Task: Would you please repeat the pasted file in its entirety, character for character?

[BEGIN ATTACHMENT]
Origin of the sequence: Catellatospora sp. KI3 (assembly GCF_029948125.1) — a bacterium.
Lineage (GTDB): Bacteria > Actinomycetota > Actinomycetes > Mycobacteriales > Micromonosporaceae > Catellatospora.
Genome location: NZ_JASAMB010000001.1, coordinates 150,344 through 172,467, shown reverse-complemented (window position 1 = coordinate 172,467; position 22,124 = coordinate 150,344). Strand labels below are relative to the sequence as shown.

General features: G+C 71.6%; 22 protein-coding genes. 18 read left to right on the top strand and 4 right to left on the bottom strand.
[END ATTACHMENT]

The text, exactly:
Origin of the sequence: Catellatospora sp. KI3 (assembly GCF_029948125.1) — a bacterium.
Lineage (GTDB): Bacteria > Actinomycetota > Actinomycetes > Mycobacteriales > Micromonosporaceae > Catellatospora.
Genome location: NZ_JASAMB010000001.1, coordinates 150,344 through 172,467, shown reverse-complemented (window position 1 = coordinate 172,467; position 22,124 = coordinate 150,344). Strand labels below are relative to the sequence as shown.

General features: G+C 71.6%; 22 protein-coding genes. 18 read left to right on the top strand and 4 right to left on the bottom strand.